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Domestic Food Assistance: Multiple Programs Benefit Millions of Americans, but Additional Action Is Needed to Address Potential Overlap and Inefficiencies

GAO-15-606T Published: May 20, 2015. Publicly Released: May 20, 2015.
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What GAO Found

The federal government spent over $100 billion on 18 domestic food assistance programs in fiscal year 2014. Federal spending on the five largest food assistance programs has increased over the last 20 years, driven largely by increases in the Supplemental Nutrition Assistance Program (SNAP) following the recession of 2007-2009.

Federal Spending on the Five Largest Programs from Fiscal Year 1995 to 2014, Adjusted to 2014 Dollars

Federal Spending on the Five Largest Programs from Fiscal Year 1995 to 2014, Adjusted to 2014 Dollars

Federal food assistance is provided through a decentralized system that involves multiple federal, state, and local organizations. The complex network of 18 food assistance programs, administered by three federal agencies, emerged piecemeal over several decades to meet various needs. In 2010, research GAO reviewed suggested that participation in seven of these programs was associated with positive outcomes, such as improving nutrition among low-income households. Little was known about the effectiveness of the remaining 11.

In 2010, GAO recommended that USDA identify and develop methods for addressing potential inefficiencies among food assistance programs and reducing overlap among the smaller programs. GAO found that some programs provide comparable benefits to a similar population, but are managed separately, which is a potentially inefficient use of federal funds. In 2013, USDA commissioned a study on the feasibility and potential cost to assess the extent of overlap and duplication among these programs and, based on the results, decided to study the impact of participation in multiple food assistance programs on the nutritional status of participants. While such a study will provide important information, it does not address GAO's recommendation. GAO continues to believe that further action is needed. For example, USDA could convene a group of experts to discuss potential inefficiencies and overlap, such as administrative costs across multiple agencies, and develop proposals to address them.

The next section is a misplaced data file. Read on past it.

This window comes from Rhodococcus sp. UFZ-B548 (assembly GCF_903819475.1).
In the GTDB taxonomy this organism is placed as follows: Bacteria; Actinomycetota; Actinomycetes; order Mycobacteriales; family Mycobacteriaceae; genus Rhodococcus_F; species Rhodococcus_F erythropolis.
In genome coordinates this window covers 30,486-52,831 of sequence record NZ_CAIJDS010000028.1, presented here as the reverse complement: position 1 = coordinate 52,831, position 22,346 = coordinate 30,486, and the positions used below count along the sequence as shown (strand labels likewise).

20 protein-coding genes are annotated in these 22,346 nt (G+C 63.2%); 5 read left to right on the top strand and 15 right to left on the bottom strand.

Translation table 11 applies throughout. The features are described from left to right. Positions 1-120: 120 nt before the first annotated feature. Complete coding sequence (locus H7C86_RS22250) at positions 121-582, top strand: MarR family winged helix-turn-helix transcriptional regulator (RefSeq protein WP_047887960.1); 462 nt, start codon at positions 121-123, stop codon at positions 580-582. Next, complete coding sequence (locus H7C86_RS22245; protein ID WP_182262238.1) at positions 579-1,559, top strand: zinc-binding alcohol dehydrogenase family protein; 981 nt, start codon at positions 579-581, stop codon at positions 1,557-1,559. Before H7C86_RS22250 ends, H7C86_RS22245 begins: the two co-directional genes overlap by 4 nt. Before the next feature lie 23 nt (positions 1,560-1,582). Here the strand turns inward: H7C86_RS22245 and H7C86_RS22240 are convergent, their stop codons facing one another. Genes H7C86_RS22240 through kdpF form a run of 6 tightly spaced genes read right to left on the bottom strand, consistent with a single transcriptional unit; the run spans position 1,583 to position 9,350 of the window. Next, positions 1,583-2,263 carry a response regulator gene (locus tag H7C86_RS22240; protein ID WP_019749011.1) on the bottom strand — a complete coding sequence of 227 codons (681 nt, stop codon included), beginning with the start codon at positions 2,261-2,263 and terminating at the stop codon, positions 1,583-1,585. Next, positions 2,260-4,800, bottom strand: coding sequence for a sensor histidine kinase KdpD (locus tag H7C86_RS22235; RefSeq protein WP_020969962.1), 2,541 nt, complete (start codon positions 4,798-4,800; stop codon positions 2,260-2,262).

Why GAO Did This Study

The federal government spends billions of dollars each year on food and nutrition programs. USDA administers most of these programs.

This testimony provides: (1) an overview of domestic food assistance programs, and (2) an update on past GAO recommendations in this area. It is based largely on an April 2010 report ( GAO-10-346 ) and a 2015 update on actions USDA has taken to address that report's recommendation. To develop the findings for the 2010 report, GAO analyzed program spending data and studies on program effectiveness, reviewed relevant federal laws and regulations, interviewed relevant experts and officials, and conducted site visits in five states, selected for diversity in geography and service delivery models. For the 2015 update, GAO analyzed federal spending and program participation data.

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In April 2010, GAO recommended that the Secretary of Agriculture take action to address potential inefficiency and overlap among food assistance programs while ensuring those who are eligible receive the assistance they need. USDA has taken some action but has not fully addressed this recommendation. GAO believes more can be done in response to this recommendation.

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Child nutritionChildrenFederal agenciesFood programs for childrenFood programs for the elderlyFood relief programsFederal assistance programsNutritionFood assistance programsFederal spending